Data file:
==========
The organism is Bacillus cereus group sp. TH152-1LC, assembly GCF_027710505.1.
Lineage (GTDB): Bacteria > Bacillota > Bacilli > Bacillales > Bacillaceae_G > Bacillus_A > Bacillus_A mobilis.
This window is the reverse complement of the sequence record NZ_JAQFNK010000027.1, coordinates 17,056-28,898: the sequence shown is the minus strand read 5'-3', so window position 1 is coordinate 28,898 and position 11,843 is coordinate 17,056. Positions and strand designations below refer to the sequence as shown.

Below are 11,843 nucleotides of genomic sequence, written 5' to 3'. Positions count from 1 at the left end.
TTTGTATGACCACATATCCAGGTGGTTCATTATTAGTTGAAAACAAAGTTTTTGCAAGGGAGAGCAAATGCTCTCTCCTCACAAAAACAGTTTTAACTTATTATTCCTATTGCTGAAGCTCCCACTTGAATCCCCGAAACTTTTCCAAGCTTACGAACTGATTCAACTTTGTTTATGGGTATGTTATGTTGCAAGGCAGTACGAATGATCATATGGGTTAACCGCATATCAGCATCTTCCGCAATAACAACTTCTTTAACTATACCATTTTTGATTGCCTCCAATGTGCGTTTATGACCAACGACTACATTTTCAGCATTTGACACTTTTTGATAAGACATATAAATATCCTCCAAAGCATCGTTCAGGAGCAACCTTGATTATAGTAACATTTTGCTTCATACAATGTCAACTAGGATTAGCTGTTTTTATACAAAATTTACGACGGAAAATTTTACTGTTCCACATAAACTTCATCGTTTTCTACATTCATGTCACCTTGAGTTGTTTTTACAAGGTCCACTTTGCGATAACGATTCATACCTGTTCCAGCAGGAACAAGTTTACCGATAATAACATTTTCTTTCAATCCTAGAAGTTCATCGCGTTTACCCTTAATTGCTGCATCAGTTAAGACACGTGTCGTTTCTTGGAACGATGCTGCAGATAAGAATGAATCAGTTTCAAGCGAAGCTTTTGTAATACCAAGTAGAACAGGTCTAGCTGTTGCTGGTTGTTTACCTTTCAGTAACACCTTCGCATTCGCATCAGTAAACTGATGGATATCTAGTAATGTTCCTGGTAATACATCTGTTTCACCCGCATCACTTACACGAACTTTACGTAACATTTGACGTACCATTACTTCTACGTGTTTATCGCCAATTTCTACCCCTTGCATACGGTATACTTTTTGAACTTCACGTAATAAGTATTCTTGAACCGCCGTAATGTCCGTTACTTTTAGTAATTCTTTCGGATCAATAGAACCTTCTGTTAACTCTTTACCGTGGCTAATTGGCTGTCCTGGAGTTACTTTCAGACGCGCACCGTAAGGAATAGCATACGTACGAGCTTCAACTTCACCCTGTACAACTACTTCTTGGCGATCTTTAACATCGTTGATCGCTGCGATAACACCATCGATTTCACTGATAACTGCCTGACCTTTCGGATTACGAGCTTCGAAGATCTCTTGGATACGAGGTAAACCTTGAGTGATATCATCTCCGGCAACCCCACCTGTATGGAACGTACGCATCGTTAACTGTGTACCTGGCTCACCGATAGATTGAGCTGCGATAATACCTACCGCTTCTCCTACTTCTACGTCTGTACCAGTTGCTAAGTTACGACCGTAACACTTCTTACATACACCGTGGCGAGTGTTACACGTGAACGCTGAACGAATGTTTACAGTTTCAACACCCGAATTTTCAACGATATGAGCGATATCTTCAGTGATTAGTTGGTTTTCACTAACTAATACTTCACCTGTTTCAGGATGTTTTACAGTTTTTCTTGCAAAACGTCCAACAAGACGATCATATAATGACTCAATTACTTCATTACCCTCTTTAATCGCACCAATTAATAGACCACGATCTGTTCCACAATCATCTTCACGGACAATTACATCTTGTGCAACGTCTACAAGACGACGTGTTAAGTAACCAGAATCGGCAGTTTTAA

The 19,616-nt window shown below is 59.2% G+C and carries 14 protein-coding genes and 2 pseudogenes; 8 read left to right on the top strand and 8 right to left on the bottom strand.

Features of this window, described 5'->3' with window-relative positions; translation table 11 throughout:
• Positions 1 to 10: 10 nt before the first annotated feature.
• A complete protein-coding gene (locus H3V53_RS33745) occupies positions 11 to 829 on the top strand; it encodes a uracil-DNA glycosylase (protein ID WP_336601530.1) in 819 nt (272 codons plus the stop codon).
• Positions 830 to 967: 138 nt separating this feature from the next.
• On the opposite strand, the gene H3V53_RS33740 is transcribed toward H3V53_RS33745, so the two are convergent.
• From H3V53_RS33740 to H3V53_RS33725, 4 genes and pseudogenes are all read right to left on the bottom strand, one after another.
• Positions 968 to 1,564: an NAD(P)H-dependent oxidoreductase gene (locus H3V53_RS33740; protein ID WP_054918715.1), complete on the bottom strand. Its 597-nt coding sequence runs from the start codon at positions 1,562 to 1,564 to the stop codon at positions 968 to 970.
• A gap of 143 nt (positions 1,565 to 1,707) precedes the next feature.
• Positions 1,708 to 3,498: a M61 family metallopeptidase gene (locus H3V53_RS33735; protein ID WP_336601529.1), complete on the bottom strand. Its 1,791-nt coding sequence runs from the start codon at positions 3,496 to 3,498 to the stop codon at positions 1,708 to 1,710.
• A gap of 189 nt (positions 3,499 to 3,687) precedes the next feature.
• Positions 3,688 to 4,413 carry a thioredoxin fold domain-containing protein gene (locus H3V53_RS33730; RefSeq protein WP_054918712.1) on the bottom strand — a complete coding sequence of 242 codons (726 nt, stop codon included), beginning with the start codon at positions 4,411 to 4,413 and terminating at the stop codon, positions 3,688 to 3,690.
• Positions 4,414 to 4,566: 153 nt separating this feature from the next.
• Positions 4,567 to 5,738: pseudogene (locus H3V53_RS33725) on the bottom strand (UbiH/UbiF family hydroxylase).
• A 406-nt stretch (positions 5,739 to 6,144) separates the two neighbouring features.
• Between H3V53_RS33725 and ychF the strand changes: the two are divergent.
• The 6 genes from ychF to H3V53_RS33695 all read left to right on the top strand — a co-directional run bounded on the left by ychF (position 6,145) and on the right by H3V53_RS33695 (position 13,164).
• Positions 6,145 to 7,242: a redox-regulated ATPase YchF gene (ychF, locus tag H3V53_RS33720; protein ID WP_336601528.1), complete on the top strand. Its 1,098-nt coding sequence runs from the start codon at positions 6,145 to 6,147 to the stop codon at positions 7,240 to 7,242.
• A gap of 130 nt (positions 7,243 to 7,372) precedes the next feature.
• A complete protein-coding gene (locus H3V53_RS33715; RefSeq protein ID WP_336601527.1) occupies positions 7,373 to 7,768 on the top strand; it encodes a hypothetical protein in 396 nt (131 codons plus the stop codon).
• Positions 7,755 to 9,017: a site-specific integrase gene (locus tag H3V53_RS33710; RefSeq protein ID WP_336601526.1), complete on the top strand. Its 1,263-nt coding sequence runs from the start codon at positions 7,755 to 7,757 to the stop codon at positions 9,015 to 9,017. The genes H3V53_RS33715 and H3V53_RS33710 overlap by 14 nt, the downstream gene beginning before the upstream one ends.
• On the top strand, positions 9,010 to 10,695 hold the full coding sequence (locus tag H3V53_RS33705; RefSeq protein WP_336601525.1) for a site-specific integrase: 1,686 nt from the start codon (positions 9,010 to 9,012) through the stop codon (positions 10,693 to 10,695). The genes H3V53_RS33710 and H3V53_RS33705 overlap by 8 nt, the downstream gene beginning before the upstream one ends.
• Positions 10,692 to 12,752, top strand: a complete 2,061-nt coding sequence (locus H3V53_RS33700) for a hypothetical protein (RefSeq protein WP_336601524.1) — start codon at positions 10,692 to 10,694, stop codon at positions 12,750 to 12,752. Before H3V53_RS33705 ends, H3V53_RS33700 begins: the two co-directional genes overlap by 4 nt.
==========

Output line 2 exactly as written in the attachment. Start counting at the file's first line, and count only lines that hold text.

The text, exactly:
Lineage (GTDB): Bacteria > Bacillota > Bacilli > Bacillales > Bacillaceae_G > Bacillus_A > Bacillus_A mobilis.